Jeff Schuster of LMC Automotive provided an overview of trends in the global, North American and Canadian automotive sectors.
Each November, the TalkAUTO Canada Conference, presented by J.D. Power and Canadian Black Book (CBB), brings together experts from across the automotive spectrum. And although this year, the COVID-19 pandemic necessitated a shift to a virtual format, the information was as insightful as always.
In his Canadian Automotive Market Forecast, Jeff Schuster, of LMC automotive, provided a detailed overview of the global, North American and Canadian automotive markets, including the impact of the pandemic on both sales volumes and manufacturing as well as some predictions as we head into 2021 and beyond.
Overall, the prediction from LMC Automotive and its partners at Oxford Economics is that globally, the automotive market is expected to contract four percent overall in 2020, with some regions performing better than others.
Some interesting trends Schuster pointed to were that in China, data indicates positive growth of around 2% during 2020, largely seen as a result of China’s rapid response to cracking down on the Coronavirus during the early part of the year.
Other regions have not fared as well, including Europe, where widespread outbreaks of COVID-19 have significantly curtailed economic activity during March and April of 2020 and the Americas, where in South America, outbreaks and a slow response to social distancing in countries such as Brazil have significantly reduced vehicle demand.
In North America, business shutdowns in March and April saw a plunge in vehicle sales and while a recovery quickly followed in May and June, it was hampered by a shortage of inventory supply driven by shutdowns in global vehicle production during the earlier part of the year.
Schuster said that as of November, the global forecast for automotive sales in 2020 was a projected 77 million units, which represents a 15% decline from 2019.
Battery electric vehicles
Shifting from analysis of the overall vehicle market to Battery Electric Vehicles (BEVs), Schuster noted that globally, the BEV market was actually up 1% through September, compared with a 20% decline overall for vehicle sales.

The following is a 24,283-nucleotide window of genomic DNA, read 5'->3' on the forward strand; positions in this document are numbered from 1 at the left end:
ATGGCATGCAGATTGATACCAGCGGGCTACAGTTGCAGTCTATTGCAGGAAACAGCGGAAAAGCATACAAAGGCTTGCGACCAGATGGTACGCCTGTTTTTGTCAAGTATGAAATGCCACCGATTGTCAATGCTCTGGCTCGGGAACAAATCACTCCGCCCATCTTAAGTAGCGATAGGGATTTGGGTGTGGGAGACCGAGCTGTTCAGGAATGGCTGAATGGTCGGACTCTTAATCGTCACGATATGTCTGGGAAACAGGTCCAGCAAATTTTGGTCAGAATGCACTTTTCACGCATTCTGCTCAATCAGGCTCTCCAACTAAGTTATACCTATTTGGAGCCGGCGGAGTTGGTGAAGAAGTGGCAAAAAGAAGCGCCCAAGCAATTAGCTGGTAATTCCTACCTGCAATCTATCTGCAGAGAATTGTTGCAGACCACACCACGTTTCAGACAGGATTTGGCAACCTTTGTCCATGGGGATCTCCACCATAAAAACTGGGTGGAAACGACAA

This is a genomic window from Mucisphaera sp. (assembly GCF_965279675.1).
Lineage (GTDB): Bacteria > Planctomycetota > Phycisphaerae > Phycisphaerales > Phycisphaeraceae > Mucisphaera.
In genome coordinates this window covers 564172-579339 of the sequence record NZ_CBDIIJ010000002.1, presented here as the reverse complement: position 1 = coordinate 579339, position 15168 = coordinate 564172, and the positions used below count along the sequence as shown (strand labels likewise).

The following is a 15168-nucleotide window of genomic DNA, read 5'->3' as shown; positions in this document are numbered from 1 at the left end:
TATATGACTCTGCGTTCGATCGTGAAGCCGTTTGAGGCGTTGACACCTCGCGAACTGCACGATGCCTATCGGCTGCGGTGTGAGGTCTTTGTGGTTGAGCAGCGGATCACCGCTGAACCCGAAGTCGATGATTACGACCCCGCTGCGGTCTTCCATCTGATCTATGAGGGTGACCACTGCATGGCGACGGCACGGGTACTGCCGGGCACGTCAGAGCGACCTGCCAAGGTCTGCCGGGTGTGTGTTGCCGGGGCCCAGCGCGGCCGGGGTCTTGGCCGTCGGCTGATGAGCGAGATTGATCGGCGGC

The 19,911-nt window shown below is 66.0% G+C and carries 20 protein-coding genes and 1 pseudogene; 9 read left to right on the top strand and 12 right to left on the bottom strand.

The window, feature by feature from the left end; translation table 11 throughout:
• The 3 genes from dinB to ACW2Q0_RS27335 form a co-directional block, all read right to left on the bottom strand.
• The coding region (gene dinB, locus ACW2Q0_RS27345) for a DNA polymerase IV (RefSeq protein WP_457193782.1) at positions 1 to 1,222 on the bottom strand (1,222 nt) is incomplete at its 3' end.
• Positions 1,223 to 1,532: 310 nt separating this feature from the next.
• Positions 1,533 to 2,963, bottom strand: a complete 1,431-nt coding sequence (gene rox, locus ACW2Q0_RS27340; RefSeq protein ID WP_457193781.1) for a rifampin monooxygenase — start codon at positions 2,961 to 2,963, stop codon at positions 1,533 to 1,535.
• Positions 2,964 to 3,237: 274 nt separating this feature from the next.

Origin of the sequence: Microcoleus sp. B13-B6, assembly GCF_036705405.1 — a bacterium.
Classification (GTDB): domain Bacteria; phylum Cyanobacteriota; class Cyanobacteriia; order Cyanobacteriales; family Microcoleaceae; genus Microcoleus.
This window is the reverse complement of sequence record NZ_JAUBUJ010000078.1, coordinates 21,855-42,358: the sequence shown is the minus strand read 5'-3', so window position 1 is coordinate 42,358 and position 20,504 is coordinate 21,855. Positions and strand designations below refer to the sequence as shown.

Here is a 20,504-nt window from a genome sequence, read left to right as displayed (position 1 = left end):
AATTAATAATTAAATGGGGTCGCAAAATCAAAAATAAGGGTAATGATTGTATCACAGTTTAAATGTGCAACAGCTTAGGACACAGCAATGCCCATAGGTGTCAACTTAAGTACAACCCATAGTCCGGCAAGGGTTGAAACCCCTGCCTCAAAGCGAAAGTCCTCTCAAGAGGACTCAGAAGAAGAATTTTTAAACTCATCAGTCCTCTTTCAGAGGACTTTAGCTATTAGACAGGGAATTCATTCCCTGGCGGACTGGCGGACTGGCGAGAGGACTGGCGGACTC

Much of the demand for BEVs has been driven by government regulations, particularly in areas such as China and Europe. In fact; penetration in terms of the overall global sales of BEVs is around 44% in China and 35% Europe. By contrast, the U.S. currently constitutes 13% of global BEB demand with the rest of the world making up the remaining 8%.
Sticking with BEVs, Schuster said that global demand is expected to reach only 8% of total vehicle sales volume by 2030, with a flood of new models expected in the next few years, both from established OEMs and startups such as Lucid Motors, Nikola and Rivian. Schuster noted that how these upstarts will ultimately fare remains to be seen but did acknowledge that over the long term, the BEV market does have significant growth potential.
Looking at North America, Schuster said when it comes to Canada, the U.S. and Mexico, the automotive market overall, is down 16 percent during 2020, with the U.S. representing 2.5 million of the overall 3-million-unit decline and both Canada and Mexico seeing declines of 0.5 million units.
Schuster acknowledged that when it comes to the U.S., despite a 15 percent decline from the 17 million units the market saw last year, retail vehicle demand overall, has remained relatively strong, with much of the decline being attributed to the reduction in the use of rental vehicles and fleet usage.